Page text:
Could the future of energy be local?

Could the future of energy be local?

By Rob Saunders, Challenge director for the Industrial Strategy Challenge Fund programme 'Prospering from the Energy Revolution', UKRI

21st June 2021

As the world debates how to reach net zero carbon emissions, there is an area which has massive potential, but which needs a sharper focus. This is the opportunity for smart local energy systems to act as the driving force of a cheaper, smoother national transition

Systems which integrate energy use, supply and storage locally could bring major savings in avoided network upgrade costs, accelerate emission reductions, increase local jobs and prosperity, and bring communities greener, cheaper energy in the ways that meet their needs.

But for wide take-up, everyone needs to see these benefits, and see that it’s practical and commercially viable to roll out these novel approaches. That is why UKRI’s ‘prospering from the energy revolution’ programme is investing a total of around £102 million in more than 50 projects around the UK to explore, research, demonstrate and prove this approach.

A sense of place

The traditional model of central generation of energy and transmission around the country is inefficient and inflexible. Massive growth in electric vehicles and the electrification of heating will bring new challenges for a system that was not designed for a net zero world.

Looking at energy use, storage and supply in terms of place opens whole new opportunities. Technically, energy assets are becoming much more widely distributed (think electric vehicles, solar, local batteries, heat networks and heat pumps). Without local coordination, we will need wires big enough to cope with everything operating at once, meaning hugely expensive upgrades.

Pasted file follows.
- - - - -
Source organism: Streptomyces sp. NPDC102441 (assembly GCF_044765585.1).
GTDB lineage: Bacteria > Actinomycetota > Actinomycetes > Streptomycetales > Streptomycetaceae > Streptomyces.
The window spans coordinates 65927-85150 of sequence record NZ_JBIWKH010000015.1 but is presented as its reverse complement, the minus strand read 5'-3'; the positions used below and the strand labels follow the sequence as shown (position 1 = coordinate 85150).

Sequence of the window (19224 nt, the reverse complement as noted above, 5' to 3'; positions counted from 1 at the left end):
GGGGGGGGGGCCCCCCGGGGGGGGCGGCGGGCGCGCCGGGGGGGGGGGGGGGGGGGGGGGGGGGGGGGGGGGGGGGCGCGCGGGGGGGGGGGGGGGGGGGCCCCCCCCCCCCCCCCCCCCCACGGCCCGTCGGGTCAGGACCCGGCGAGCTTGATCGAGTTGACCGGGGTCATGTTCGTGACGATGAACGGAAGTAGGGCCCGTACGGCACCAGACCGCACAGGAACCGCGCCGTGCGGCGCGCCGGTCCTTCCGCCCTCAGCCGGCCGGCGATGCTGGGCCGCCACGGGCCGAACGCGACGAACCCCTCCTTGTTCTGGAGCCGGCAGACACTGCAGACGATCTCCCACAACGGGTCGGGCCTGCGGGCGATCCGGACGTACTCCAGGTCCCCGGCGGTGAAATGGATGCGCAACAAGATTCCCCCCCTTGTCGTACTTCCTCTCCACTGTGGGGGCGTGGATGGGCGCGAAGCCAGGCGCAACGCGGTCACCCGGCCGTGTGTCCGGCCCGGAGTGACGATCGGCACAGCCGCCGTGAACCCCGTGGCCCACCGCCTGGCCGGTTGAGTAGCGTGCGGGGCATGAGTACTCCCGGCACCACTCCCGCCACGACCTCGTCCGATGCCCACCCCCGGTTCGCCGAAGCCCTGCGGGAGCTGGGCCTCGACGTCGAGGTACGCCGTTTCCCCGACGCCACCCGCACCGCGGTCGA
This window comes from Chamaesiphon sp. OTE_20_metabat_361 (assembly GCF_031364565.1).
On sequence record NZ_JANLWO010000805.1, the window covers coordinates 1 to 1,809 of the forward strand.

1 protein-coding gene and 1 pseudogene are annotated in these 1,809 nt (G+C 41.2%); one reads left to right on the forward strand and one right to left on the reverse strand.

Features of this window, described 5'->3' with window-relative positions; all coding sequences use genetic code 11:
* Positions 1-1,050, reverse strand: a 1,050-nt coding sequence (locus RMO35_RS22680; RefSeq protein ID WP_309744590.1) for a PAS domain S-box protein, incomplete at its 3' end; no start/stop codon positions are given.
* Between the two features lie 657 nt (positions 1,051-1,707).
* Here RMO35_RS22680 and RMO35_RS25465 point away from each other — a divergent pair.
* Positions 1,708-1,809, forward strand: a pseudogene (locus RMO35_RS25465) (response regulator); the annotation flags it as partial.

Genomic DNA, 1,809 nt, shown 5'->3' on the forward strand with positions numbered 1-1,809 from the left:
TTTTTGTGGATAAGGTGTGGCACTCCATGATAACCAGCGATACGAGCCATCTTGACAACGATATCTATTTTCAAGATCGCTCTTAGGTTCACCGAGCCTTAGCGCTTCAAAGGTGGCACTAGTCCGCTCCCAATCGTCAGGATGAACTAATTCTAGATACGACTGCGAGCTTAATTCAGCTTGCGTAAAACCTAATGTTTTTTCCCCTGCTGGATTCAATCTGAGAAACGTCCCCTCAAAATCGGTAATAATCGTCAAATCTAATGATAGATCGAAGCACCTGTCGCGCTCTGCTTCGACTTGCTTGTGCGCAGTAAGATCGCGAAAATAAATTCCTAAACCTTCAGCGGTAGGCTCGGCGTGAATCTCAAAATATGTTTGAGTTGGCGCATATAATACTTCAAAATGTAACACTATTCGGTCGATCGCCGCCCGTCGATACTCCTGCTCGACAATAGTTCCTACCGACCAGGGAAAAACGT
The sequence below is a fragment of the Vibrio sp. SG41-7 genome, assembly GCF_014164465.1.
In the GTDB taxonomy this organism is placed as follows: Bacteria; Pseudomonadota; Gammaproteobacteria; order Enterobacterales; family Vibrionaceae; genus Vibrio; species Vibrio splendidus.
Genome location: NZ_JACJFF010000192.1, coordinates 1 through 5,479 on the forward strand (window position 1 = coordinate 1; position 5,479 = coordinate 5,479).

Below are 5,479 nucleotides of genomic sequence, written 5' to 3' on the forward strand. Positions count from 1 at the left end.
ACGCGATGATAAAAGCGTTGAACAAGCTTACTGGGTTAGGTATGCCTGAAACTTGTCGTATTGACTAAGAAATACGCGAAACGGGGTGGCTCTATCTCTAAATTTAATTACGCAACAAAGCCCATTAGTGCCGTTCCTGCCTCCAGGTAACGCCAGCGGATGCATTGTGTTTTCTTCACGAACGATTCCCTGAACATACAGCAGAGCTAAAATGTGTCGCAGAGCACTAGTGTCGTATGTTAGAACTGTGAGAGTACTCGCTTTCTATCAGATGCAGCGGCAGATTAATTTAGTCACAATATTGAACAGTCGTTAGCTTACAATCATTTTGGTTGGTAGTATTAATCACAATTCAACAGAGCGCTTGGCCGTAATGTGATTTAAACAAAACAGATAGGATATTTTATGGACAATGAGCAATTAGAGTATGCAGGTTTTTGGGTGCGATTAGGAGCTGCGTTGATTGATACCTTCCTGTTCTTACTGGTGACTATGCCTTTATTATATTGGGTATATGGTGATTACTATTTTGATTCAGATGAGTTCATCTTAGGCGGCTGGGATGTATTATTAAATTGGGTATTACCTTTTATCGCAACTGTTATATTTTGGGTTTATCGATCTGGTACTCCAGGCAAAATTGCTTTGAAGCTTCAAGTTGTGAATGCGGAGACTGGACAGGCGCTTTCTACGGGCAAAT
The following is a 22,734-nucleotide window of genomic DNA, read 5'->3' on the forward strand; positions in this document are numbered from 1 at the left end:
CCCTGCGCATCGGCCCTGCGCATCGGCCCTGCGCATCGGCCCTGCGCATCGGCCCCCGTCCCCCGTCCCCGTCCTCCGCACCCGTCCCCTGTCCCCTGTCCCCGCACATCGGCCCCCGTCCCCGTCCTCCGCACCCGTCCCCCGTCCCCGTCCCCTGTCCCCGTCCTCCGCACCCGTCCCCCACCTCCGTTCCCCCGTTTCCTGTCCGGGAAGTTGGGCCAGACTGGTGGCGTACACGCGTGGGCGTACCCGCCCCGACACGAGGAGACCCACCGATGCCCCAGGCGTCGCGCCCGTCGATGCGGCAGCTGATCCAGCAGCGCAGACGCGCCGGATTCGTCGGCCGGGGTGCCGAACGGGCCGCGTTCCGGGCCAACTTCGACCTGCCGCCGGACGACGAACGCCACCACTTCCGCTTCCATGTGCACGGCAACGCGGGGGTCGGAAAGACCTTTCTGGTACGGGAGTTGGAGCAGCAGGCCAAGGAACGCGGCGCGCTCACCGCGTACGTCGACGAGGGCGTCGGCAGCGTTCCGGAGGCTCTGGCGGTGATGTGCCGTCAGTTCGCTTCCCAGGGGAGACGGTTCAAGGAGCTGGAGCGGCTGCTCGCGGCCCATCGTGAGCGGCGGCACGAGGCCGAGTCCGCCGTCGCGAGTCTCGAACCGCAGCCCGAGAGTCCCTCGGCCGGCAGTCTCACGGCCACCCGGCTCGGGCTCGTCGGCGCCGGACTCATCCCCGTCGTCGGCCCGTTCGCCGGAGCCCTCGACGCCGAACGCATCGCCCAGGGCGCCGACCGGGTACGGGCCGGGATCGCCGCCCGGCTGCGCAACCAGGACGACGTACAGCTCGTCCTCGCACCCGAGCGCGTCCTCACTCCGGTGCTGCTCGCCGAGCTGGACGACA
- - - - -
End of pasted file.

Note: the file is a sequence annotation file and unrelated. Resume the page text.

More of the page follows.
By linking everything together intelligently at a local level, we can make best use of existing infrastructure – and reward users for flexing their demand to help balance the system.

Focusing on place makes sense on many levels. We live and work locally. Our transport is physical, moving us from place to place. We heat our physical spaces. It is locally that efficiencies and integration between systems can provide great benefit.

These kinds of changes are not only technical but societal and societal change in adopting and using new solutions is going to be as important in coming years as technology We trust our communities more than anyone else. Change driven locally can be faster and more suited to people’s needs.

Proving what works

Despite the potential gains, integrated local energy systems are not easy to set up. They are complex; they disrupt the status quo; and they require investors willing to take significant risks until proven.

This is why UKRI is investing in a whole range of trial and demonstrator projects – aiming to show that smart local energy systems can provide cleaner, cheaper energy services that people want, build more prosperous and resilient communities, and offer good opportunities for investors.

We have invested over £38 million in three large-scale demonstrators:

  • Energy Superhub Oxford: a transmission-connected network of rapid electric vehicle charging, hybrid battery energy storage, low-carbon heating and smart energy management technologies that reduces stress on local grids
  • ReFLEX Orkney: a first-of-its-kind integrated virtual energy system linking local electricity, transport and heat networks
  • Project Leo (Local Energy Oxfordshire): a local energy marketplace that actively balances generation with demand for power, heat and transport, enabled by an intelligent local grid.

Alongside these are more than 50 other projects developing designs, concepts, technologies and data approaches that will help such systems become reality.

Leading the way

All together, the UKRI-sponsored projects involve more than 140 businesses, over 30 local authorities and service organisations, and more than 20 universities. These pioneers have recognised the value of putting in the hard work to prove the value of smart local energy systems in the transition to low carbon communities.  

While most projects are still under way, there is already evidence that these approaches can offer efficient and sustainable ways of investing for net zero.

During Net Zero Week 2021, UKRI will be hosting a week of webinars, open to all, to highlight the progress being made, discuss the issues being found, and share the experiences of these ‘lighthouse’ projects as they show the way for others to follow. 

For more information and to register see the event website.

This blog was first posted on the Net Zero Week website.